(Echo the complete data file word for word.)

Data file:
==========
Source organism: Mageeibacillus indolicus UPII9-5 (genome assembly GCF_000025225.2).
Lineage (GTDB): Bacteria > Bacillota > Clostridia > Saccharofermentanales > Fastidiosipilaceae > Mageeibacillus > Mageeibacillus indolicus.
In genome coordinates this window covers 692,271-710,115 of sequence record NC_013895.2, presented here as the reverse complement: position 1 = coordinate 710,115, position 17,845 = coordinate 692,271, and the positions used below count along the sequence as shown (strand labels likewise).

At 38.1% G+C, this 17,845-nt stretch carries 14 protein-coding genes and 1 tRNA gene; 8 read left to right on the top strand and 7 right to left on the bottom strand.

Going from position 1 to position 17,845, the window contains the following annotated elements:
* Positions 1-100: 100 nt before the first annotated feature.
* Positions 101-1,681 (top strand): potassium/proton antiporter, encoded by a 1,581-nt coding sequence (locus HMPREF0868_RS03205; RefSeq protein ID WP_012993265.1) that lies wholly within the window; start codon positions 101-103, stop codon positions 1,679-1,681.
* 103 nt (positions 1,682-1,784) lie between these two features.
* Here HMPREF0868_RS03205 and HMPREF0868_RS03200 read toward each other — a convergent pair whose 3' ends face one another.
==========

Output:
Source organism: Mageeibacillus indolicus UPII9-5 (genome assembly GCF_000025225.2).
Lineage (GTDB): Bacteria > Bacillota > Clostridia > Saccharofermentanales > Fastidiosipilaceae > Mageeibacillus > Mageeibacillus indolicus.
In genome coordinates this window covers 692,271-710,115 of sequence record NC_013895.2, presented here as the reverse complement: position 1 = coordinate 710,115, position 17,845 = coordinate 692,271, and the positions used below count along the sequence as shown (strand labels likewise).

At 38.1% G+C, this 17,845-nt stretch carries 14 protein-coding genes and 1 tRNA gene; 8 read left to right on the top strand and 7 right to left on the bottom strand.

Going from position 1 to position 17,845, the window contains the following annotated elements:
* Positions 1-100: 100 nt before the first annotated feature.
* Positions 101-1,681 (top strand): potassium/proton antiporter, encoded by a 1,581-nt coding sequence (locus HMPREF0868_RS03205; RefSeq protein ID WP_012993265.1) that lies wholly within the window; start codon positions 101-103, stop codon positions 1,679-1,681.
* 103 nt (positions 1,682-1,784) lie between these two features.
* Here HMPREF0868_RS03205 and HMPREF0868_RS03200 read toward each other — a convergent pair whose 3' ends face one another.